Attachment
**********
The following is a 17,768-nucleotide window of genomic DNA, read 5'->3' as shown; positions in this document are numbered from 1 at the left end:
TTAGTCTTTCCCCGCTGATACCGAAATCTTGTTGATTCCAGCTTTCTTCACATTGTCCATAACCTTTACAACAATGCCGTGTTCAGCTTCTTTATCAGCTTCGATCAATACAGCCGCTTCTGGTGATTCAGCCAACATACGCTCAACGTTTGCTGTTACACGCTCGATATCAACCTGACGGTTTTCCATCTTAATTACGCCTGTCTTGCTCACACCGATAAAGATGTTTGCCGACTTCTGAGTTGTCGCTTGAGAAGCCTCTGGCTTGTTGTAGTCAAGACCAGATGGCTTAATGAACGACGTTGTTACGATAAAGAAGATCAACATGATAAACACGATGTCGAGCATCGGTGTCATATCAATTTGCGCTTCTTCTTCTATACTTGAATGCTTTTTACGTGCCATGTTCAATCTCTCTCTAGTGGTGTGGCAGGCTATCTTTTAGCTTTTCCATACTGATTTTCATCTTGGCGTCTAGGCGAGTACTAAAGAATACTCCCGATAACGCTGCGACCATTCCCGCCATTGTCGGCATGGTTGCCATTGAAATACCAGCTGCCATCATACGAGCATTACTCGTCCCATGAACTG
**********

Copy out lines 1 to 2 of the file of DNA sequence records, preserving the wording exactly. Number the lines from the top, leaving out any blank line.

The following is a 17,768-nucleotide window of genomic DNA, read 5'->3' as shown; positions in this document are numbered from 1 at the left end:
TTAGTCTTTCCCCGCTGATACCGAAATCTTGTTGATTCCAGCTTTCTTCACATTGTCCATAACCTTTACAACAATGCCGTGTTCAGCTTCTTTATCAGCTTCGATCAATACAGCCGCTTCTGGTGATTCAGCCAACATACGCTCAACGTTTGCTGTTACACGCTCGATATCAACCTGACGGTTTTCCATCTTAATTACGCCTGTCTTGCTCACACCGATAAAGATGTTTGCCGACTTCTGAGTTGTCGCTTGAGAAGCCTCTGGCTTGTTGTAGTCAAGACCAGATGGCTTAATGAACGACGTTGTTACGATAAAGAAGATCAACATGATAAACACGATGTCGAGCATCGGTGTCATATCAATTTGCGCTTCTTCTTCTATACTTGAATGCTTTTTACGTGCCATGTTCAATCTCTCTCTAGTGGTGTGGCAGGCTATCTTTTAGCTTTTCCATACTGATTTTCATCTTGGCGTCTAGGCGAGTACTAAAGAATACTCCCGATAACGCTGCGACCATTCCCGCCATTGTCGGCATGGTTGCCATTGAAATACCAGCTGCCATCATACGAGCATTACTCGTCCCATGAACTG